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A 20-Another Wfednesday and still nothing doing. -D
Q Zl-Girls peel "spuds" at barracks. Q
23-ldleness makes Elliott Hall inmates childish. Kid party fur-i
nishes amusement. Prexy serenaded. A
24. Hare and hound chase-over the hills and far away. Paper! ! !
25-The hounds sleep. Hares sleep.
26-Mount l9-Case 7. Smear Case and taffy pull at dorm.
27-Sunday. "XN'ood" might as well have been stone. Everyone "flu-
28-A hint to the wise is suhficient-Signs in dining room.
29-Monotony broken. Prexy takes dinner at dorm.
SO-"XVhen there isn't a man about, you sure feel lonely."
31-31-.Ghosts active in Elliott Hall. Kiplingens advice sought as
l-Numerals sewed on football sweaters.
2-Raw 1neat! Mount 2O,IAlC1'O11 O.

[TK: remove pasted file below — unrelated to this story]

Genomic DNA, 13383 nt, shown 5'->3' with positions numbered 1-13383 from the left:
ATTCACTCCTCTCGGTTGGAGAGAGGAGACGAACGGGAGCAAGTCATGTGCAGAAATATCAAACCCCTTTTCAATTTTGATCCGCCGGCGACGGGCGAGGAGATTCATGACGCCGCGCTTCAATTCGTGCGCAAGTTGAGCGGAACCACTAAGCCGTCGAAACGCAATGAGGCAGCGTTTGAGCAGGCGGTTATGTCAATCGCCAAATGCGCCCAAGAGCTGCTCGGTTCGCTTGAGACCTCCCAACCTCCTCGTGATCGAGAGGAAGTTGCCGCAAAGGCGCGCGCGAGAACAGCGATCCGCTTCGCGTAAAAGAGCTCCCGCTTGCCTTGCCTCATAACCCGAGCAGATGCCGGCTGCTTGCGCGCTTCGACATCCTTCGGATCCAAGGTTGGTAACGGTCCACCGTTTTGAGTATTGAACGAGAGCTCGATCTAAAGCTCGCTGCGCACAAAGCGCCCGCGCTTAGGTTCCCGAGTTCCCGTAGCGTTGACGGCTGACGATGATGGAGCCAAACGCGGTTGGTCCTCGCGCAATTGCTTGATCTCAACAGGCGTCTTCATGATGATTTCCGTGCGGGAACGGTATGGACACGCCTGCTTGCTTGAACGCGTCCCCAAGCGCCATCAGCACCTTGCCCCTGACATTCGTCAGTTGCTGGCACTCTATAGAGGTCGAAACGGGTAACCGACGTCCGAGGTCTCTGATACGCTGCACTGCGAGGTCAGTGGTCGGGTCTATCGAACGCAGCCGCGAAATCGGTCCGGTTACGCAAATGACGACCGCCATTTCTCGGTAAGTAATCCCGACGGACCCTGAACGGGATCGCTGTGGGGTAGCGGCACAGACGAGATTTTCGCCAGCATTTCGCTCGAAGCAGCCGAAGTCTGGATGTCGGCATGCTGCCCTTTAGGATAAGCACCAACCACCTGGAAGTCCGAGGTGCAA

3-Sunday with female preachers still the rage.
4l+Promises of a higher education blossom forth.
5-Eumingation plant opens at dorm. No kissing allowed. Prod-
J 6-Date season opens. "Keg" and Ruth have a happy reunion.
7-Peace-Temperance-parade. False alarm! Bowman holds
S-Ruth Moser declares, "I ainit going to cry no more." Fire at
Barracks No. 3, but only lake Durling was scared.
9-Mount 20, Oberlin O. Miss Howell takes to the woods.
lOhRev. 'Wfoods overcome by the return of the students, exalts to the
subject of "Hell and Damnationf!
ll-Peace. A date to go down in history. No college classes for
everybody marches in patriotic parade.
l2-Y. M. C. A. and Y. XV. C. A. progressive party.
l3-Y. 'XM C. A. initiation service.
16-Autos for Cleveland. Mount sees Reserve ousted on their own
grounds 9 to 7. Yochum vs. Sportsmanship placed the score